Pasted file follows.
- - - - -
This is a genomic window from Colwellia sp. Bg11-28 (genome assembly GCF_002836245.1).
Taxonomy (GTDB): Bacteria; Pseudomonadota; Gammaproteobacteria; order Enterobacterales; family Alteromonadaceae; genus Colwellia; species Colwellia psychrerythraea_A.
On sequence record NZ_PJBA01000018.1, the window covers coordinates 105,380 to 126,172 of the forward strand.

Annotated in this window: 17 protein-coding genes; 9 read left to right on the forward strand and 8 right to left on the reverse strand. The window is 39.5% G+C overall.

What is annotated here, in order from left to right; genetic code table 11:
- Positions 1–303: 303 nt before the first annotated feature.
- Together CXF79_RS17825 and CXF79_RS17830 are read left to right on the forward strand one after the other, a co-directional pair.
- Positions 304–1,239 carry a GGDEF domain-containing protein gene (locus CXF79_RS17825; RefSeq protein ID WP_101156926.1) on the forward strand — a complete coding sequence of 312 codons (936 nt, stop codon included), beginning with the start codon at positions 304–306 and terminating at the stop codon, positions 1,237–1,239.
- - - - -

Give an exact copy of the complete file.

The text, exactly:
This is a genomic window from Colwellia sp. Bg11-28 (genome assembly GCF_002836245.1).
Taxonomy (GTDB): Bacteria; Pseudomonadota; Gammaproteobacteria; order Enterobacterales; family Alteromonadaceae; genus Colwellia; species Colwellia psychrerythraea_A.
On sequence record NZ_PJBA01000018.1, the window covers coordinates 105,380 to 126,172 of the forward strand.

Annotated in this window: 17 protein-coding genes; 9 read left to right on the forward strand and 8 right to left on the reverse strand. The window is 39.5% G+C overall.

What is annotated here, in order from left to right; genetic code table 11:
- Positions 1–303: 303 nt before the first annotated feature.
- Together CXF79_RS17825 and CXF79_RS17830 are read left to right on the forward strand one after the other, a co-directional pair.
- Positions 304–1,239 carry a GGDEF domain-containing protein gene (locus CXF79_RS17825; RefSeq protein ID WP_101156926.1) on the forward strand — a complete coding sequence of 312 codons (936 nt, stop codon included), beginning with the start codon at positions 304–306 and terminating at the stop codon, positions 1,237–1,239.